Ultimately it is the State Medical Board that regulates use of health care lasers for any procedure, including cosmetic. As mentioned, the requirements vary widely from State to State. Not all states have regulations, those that do primarily have documented training requirements. If establishing a new aesthetic laser business, your attorney can provide the most definitive answers to State licensing requirements. Laser Certifications are not a requirement for licensure in any State that regulates this at present, but we understand that several States have Certification requirements under consideration.
Some states, such as Florida, Illinois, Massachusetts and others require that any health care laser system be properly registered with that state. This too varies widely from State to State and you must research this for each one. When the State does require registration, they all require that the name of the Laser Safety Officer for that facility be listed on the registration form. Laser Safety Officers are required in every health care facility that utilizes lasers, including small offices or medical spas. The only requirements by ANSI is that the facility administration appoint such a safety officer who manages the laser safety program. The State of Arizona requires not only the registration of the lasers, but that the appointed safety officer provided documentation of formalized training.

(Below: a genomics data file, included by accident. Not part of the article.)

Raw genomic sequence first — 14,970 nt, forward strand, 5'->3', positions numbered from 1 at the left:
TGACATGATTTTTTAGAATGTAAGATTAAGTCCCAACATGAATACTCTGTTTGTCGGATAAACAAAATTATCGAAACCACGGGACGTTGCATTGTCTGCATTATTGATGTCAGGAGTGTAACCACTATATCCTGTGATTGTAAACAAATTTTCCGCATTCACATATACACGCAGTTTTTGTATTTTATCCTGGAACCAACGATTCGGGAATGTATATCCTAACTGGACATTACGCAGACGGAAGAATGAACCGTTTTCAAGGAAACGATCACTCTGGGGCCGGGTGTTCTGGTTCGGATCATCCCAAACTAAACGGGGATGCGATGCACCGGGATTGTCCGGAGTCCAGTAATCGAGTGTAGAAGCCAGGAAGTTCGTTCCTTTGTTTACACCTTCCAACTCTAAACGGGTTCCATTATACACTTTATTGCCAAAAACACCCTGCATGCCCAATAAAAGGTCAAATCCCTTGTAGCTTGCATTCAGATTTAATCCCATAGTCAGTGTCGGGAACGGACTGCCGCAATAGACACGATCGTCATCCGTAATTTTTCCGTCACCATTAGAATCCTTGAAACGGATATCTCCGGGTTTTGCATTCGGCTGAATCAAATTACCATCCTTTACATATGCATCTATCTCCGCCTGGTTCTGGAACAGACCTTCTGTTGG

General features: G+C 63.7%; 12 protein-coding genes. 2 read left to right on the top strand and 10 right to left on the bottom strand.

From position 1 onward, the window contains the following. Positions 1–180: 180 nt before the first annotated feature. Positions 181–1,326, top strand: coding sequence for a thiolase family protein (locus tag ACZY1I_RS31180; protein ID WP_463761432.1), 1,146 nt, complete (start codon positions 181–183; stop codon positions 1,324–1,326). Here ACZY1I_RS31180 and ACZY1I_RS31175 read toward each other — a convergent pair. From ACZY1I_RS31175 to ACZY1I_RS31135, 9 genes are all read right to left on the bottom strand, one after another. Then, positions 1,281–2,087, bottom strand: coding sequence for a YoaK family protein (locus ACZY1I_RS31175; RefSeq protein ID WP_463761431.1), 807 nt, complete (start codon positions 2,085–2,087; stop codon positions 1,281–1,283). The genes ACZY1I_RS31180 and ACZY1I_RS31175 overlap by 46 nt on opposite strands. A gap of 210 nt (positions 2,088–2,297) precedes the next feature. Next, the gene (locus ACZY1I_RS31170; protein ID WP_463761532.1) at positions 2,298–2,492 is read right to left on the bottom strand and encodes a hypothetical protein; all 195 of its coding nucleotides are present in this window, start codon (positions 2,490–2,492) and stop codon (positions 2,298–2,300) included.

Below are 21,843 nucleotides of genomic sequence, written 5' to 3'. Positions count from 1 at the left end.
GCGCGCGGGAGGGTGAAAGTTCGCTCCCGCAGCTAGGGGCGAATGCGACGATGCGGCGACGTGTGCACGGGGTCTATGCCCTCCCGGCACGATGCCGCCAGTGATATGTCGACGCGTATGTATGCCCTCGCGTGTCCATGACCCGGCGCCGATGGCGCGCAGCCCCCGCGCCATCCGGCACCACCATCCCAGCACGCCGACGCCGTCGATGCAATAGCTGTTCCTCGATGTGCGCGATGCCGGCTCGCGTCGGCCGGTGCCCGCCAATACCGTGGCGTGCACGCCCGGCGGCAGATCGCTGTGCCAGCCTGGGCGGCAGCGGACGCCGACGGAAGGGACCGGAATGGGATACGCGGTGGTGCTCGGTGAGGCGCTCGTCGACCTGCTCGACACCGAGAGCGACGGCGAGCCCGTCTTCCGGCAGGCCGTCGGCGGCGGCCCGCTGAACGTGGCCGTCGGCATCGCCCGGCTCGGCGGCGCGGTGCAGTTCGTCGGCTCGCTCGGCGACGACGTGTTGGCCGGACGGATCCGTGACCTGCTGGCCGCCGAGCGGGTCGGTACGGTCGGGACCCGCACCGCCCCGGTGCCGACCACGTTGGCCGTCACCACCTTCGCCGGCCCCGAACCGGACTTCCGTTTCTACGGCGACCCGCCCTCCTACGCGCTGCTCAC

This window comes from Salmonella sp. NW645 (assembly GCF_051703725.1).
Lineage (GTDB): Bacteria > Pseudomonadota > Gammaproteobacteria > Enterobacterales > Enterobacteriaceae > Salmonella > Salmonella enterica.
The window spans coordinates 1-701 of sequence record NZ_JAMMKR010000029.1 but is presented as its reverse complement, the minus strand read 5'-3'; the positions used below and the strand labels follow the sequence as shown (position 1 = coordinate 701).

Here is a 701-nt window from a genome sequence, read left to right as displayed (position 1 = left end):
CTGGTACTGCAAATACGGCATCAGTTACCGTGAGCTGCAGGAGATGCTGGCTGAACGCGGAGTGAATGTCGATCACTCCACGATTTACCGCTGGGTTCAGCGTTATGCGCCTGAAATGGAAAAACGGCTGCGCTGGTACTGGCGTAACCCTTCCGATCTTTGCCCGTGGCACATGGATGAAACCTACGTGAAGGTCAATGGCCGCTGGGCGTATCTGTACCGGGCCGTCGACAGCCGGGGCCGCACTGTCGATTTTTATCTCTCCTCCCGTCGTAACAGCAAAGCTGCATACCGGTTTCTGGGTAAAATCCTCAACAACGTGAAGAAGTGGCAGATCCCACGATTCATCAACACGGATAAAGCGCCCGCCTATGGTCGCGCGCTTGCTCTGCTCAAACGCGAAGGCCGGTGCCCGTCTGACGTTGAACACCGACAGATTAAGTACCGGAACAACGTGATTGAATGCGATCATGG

Individual should be a licensed medical professional and carry adequate malpractice insurance.
1. Individuals should be trained appropriately in laser physics, tissue interaction, laser safety, clinical application, and pre and post operative care of the laser patient.
2. Prior to the initiation of any patient care activity the individual should have read and signed the facilities policies and procedures regarding the safe use of lasers.
3. Continuing education of all licensed medical professionals should be mandatory and be made available with reasonable frequency (including outside the office setting) to help insure adequate performance. Specific credit hour requirements will be determined by the state, and/or individual facility.
4. A minimum of TEN procedures of precepted training should be required for each procedure and laser type to assess competency. Participation in all training programs, acquisition of new skills and number of hours spent in maintaining proficiency should be well documented.
5. After demonstrating competency to act alone, the designated licensed medical professional may perform limited laser treatments on specific patients as directed by the supervising physician.
Approved by the Board of Directors, ASLMS April 15, 1999. (document to be reviewed on annual basis).
For more information on the ASLMS please go to www.aslms.org